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Nineteenth-Century Digital Music: Sociopolitical and Proto-Digital Implications of the Street Crank Organ in Europe

Project description

Social and technological history of the crank organ as a proto-digital musical instrument

The crank organ is often seen as outdated and a symbol of the past. However, it has a lot in common with later digital music. The EU-funded NCDM project aspires to reframe the crank organ and other mechanical instruments as proto-digital forms. To do so, it will study the organ’s social history as a window into working-class, poor and itinerant urban musical life, in addition to its technological history as a precursor to modern-day computer music. This work will provide a new perspective on the organ’s place in music history and new insight into the emergence of digital music.


This interdisciplinary research project proposes a reframing of the crank organ and other mechanical instruments as proto-digital forms, offering a new perspective on the organ’s place in music history and opening up a new understanding of the emergence of digital music in terms of a continuity, rather than as something radically new causing a rupture with the analogue past. Due to be added to UNESCO’s list of Intangible Heritage, the crank organ is often viewed as a signifier for oldness, outdatedness, or the past; a closer look reveals strong commonalities with later digital music. Going beyond the technical level, I will confront these forms of music-making as part of a socioeconomic infrastructure utilising human and natural resources. The crank organ is the concrete shadow of digital music’s more obviously material past, and reintroducing into that history a hand-powered, wooden machine that operates on similar binary principles to electronically reproduced MIDI music can help re-anchor contemporary digital artefacts to their material roots. A massive increase in the accessibility of useable music composition tools with the advent of digital audio technology has correlated with a global division of labour which obscures the physical production of the machines. In terms of sustainability, the rematerializing of chains of production and consumption is an important project at this time. I will explore the social history of the organ as a window onto working-class, poor and itinerant urban musical life, alongside the technological history that sees the programming of these organs as a precursor to modern-day computer music, and demonstrate the intersections of these ideas. This fellowship will be carried out in Utrecht University under the supervision of Prof. Maaike Bleeker, with Dr. Floris Schuiling as a second supervisor, incorporating a 6-month secondment in the Speelklok Museum under the supervision of curator Marieke Lefeber-Morsman.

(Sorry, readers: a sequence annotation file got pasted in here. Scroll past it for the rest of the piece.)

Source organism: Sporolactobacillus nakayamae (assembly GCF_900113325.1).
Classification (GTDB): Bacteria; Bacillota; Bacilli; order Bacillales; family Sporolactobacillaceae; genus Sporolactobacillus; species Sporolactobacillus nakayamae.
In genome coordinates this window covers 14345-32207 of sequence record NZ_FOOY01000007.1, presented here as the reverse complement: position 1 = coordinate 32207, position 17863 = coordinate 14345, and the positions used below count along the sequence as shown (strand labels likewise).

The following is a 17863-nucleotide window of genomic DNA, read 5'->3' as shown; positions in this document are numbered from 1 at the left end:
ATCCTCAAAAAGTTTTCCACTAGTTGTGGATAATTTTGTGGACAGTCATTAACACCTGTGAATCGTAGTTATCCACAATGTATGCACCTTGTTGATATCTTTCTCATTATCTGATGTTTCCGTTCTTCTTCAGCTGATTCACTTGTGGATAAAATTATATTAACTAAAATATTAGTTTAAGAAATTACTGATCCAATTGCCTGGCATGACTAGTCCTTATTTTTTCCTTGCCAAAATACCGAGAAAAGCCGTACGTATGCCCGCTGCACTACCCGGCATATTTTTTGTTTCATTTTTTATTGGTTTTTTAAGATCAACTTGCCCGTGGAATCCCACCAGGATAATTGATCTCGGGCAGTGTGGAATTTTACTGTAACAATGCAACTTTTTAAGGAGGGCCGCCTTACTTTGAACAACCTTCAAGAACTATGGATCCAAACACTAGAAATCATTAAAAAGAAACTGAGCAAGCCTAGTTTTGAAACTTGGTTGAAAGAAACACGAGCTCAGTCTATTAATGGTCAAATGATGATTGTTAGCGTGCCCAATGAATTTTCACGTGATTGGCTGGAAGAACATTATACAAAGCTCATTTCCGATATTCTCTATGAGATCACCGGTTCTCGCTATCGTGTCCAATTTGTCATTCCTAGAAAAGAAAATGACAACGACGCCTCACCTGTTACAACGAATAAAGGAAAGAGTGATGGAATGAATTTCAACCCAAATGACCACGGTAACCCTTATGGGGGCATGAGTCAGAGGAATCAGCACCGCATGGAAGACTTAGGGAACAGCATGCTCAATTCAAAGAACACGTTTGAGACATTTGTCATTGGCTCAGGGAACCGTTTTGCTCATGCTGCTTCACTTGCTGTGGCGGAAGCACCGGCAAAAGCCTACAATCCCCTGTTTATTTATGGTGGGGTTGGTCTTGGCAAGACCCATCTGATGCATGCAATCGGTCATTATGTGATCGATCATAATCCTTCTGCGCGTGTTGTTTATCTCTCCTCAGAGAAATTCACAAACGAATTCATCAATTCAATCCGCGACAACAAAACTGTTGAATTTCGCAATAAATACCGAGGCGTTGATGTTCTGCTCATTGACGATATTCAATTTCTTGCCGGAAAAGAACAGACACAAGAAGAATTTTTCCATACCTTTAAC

Net EU contribution
€ 175 572,48
3584 CS Utrecht

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West-Nederland Utrecht Utrecht
Activity type
Higher or Secondary Education Establishments
Total cost
€ 175 572,48